2. Get enough sleep
Sleep is a restorative process that plays a critical role in the proper functioning of the immune system. Most children need between 10 to 14 hours of sleep. Lack of proper sleep may lead to the weakening of immune system as well as increased susceptibility to infection. In fact, during the movement control order (MCO), it is found that children were sleeping later, which can make them more susceptible to illness.
To make sure your child sleeps enough, set regular bedtime routines so that you enforce the practice of going to sleep on time. Minimize distractions from sleep – remove toys or digital tablets from their reach at night.
3. Stay active
Exercise plays a huge role in overall fitness. Exercise creates opportunity for movement, which in turn increases the immune system through higher white blood cells and oxygen flow that kills bacteria. Exercise also slows down stress hormones which reduces the chances of falling sick. The Malaysian Dietary Guidelines for Children recommends 30 minutes of exercise per day for kids 1 to 4 and 60 minutes for kids over 5.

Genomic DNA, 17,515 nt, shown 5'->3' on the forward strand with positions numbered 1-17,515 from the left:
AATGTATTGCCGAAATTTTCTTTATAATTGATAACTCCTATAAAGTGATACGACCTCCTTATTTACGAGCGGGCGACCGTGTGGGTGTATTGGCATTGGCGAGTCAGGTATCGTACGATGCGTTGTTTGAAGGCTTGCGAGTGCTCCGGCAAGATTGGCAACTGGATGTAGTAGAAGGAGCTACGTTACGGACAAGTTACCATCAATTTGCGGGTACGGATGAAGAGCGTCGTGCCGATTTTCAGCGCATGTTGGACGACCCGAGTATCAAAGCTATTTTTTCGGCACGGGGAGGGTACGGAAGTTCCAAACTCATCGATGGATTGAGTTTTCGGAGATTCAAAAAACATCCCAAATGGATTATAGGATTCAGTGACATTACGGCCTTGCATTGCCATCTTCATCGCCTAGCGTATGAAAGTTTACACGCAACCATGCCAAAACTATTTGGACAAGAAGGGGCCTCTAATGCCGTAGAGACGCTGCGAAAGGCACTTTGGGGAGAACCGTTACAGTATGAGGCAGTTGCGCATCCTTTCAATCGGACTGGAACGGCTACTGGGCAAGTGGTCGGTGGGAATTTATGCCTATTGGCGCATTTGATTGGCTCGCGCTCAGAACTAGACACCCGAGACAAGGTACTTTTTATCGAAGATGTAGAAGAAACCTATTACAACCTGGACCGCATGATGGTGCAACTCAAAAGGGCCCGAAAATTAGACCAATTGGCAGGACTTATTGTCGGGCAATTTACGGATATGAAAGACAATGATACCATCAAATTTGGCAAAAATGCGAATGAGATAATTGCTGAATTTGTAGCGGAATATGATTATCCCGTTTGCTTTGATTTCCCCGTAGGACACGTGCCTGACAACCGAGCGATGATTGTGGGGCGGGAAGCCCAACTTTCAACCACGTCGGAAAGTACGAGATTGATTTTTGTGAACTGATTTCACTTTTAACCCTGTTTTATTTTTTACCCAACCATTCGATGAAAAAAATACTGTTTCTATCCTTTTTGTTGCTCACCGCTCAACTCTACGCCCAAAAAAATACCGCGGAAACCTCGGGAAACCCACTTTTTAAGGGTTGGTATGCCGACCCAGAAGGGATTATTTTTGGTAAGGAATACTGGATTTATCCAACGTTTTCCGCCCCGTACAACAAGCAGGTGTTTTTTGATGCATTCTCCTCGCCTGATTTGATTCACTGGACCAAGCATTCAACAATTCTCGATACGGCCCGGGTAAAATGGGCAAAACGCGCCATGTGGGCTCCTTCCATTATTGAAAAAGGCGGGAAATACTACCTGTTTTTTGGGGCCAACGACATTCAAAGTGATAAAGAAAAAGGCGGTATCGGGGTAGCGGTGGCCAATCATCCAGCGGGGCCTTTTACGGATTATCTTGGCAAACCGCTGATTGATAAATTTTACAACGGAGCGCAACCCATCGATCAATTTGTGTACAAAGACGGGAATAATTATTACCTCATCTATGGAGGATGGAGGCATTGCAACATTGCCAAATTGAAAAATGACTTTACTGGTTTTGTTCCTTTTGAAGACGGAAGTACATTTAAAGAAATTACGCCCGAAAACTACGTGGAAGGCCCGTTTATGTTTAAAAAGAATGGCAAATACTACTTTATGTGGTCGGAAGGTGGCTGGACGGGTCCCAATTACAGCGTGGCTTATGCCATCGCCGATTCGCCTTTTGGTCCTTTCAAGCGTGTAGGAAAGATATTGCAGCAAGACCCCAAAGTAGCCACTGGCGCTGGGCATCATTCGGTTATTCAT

While we do our best by helping to curb the widespread of Covid-19 by staying at home, parents might help to keep kids active indoors such as jump rope, hula hope, hallway soccer and dancing to music.
4. Give them a colostrum boost
Colostrum – the “first milk” produced from nursing moms is considered the gold standard in building a baby’s immunity. Studies have shown that babies who are breastfed for at least six months have a better developed immune system and are less prone to infections and allergies due to the protective, immune-boosting antibodies found in colostrum. (4) Older kids can benefit from this antibody-rich substance from grass-fed cows and goats.